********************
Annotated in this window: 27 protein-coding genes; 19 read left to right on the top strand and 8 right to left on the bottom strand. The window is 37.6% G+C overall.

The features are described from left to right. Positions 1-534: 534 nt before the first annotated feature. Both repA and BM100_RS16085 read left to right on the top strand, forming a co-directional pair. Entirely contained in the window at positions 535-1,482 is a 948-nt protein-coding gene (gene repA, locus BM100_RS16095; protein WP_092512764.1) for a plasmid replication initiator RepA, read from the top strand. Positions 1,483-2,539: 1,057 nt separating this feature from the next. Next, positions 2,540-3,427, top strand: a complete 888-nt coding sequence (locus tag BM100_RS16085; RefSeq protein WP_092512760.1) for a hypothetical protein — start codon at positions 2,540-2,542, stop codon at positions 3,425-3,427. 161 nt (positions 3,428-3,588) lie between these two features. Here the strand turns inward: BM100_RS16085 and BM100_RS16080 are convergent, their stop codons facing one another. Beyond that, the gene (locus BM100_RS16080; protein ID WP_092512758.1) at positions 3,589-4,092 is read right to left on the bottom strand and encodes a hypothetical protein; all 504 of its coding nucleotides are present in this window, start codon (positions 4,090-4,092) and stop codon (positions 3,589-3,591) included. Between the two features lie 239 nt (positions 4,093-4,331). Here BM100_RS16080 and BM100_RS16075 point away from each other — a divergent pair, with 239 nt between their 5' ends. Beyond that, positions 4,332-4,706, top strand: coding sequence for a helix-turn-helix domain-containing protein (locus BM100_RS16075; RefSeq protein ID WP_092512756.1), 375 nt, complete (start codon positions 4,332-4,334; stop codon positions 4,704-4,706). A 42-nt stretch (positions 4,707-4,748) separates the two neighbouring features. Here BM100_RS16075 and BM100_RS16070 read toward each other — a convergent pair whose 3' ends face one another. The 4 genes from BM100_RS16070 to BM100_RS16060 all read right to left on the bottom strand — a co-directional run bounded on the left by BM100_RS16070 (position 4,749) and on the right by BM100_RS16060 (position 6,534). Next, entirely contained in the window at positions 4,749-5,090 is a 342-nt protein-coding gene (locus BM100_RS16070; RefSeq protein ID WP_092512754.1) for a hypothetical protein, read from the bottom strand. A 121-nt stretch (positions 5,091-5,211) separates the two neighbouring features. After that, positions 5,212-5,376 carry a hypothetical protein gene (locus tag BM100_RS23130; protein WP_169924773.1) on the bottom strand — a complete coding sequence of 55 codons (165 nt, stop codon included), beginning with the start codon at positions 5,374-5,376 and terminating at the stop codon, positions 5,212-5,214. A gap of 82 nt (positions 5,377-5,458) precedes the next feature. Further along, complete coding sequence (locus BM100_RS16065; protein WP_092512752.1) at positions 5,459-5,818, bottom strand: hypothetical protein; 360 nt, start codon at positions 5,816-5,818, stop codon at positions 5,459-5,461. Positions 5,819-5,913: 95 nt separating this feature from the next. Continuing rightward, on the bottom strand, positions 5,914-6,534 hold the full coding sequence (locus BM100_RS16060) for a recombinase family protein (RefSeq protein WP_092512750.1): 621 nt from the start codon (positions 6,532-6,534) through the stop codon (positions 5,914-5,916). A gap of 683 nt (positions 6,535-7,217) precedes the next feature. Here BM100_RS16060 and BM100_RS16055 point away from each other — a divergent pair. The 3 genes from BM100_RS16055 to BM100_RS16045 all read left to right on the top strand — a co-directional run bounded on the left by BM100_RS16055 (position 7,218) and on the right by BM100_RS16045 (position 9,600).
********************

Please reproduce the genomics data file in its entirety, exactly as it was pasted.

Annotated in this window: 27 protein-coding genes; 19 read left to right on the top strand and 8 right to left on the bottom strand. The window is 37.6% G+C overall.

The features are described from left to right. Positions 1-534: 534 nt before the first annotated feature. Both repA and BM100_RS16085 read left to right on the top strand, forming a co-directional pair. Entirely contained in the window at positions 535-1,482 is a 948-nt protein-coding gene (gene repA, locus BM100_RS16095; protein WP_092512764.1) for a plasmid replication initiator RepA, read from the top strand. Positions 1,483-2,539: 1,057 nt separating this feature from the next. Next, positions 2,540-3,427, top strand: a complete 888-nt coding sequence (locus tag BM100_RS16085; RefSeq protein WP_092512760.1) for a hypothetical protein — start codon at positions 2,540-2,542, stop codon at positions 3,425-3,427. 161 nt (positions 3,428-3,588) lie between these two features. Here the strand turns inward: BM100_RS16085 and BM100_RS16080 are convergent, their stop codons facing one another. Beyond that, the gene (locus BM100_RS16080; protein ID WP_092512758.1) at positions 3,589-4,092 is read right to left on the bottom strand and encodes a hypothetical protein; all 504 of its coding nucleotides are present in this window, start codon (positions 4,090-4,092) and stop codon (positions 3,589-3,591) included. Between the two features lie 239 nt (positions 4,093-4,331). Here BM100_RS16080 and BM100_RS16075 point away from each other — a divergent pair, with 239 nt between their 5' ends. Beyond that, positions 4,332-4,706, top strand: coding sequence for a helix-turn-helix domain-containing protein (locus BM100_RS16075; RefSeq protein ID WP_092512756.1), 375 nt, complete (start codon positions 4,332-4,334; stop codon positions 4,704-4,706). A 42-nt stretch (positions 4,707-4,748) separates the two neighbouring features. Here BM100_RS16075 and BM100_RS16070 read toward each other — a convergent pair whose 3' ends face one another. The 4 genes from BM100_RS16070 to BM100_RS16060 all read right to left on the bottom strand — a co-directional run bounded on the left by BM100_RS16070 (position 4,749) and on the right by BM100_RS16060 (position 6,534). Next, entirely contained in the window at positions 4,749-5,090 is a 342-nt protein-coding gene (locus BM100_RS16070; RefSeq protein ID WP_092512754.1) for a hypothetical protein, read from the bottom strand. A 121-nt stretch (positions 5,091-5,211) separates the two neighbouring features. After that, positions 5,212-5,376 carry a hypothetical protein gene (locus tag BM100_RS23130; protein WP_169924773.1) on the bottom strand — a complete coding sequence of 55 codons (165 nt, stop codon included), beginning with the start codon at positions 5,374-5,376 and terminating at the stop codon, positions 5,212-5,214. A gap of 82 nt (positions 5,377-5,458) precedes the next feature. Further along, complete coding sequence (locus BM100_RS16065; protein WP_092512752.1) at positions 5,459-5,818, bottom strand: hypothetical protein; 360 nt, start codon at positions 5,816-5,818, stop codon at positions 5,459-5,461. Positions 5,819-5,913: 95 nt separating this feature from the next. Continuing rightward, on the bottom strand, positions 5,914-6,534 hold the full coding sequence (locus BM100_RS16060) for a recombinase family protein (RefSeq protein WP_092512750.1): 621 nt from the start codon (positions 6,532-6,534) through the stop codon (positions 5,914-5,916). A gap of 683 nt (positions 6,535-7,217) precedes the next feature. Here BM100_RS16060 and BM100_RS16055 point away from each other — a divergent pair. The 3 genes from BM100_RS16055 to BM100_RS16045 all read left to right on the top strand — a co-directional run bounded on the left by BM100_RS16055 (position 7,218) and on the right by BM100_RS16045 (position 9,600).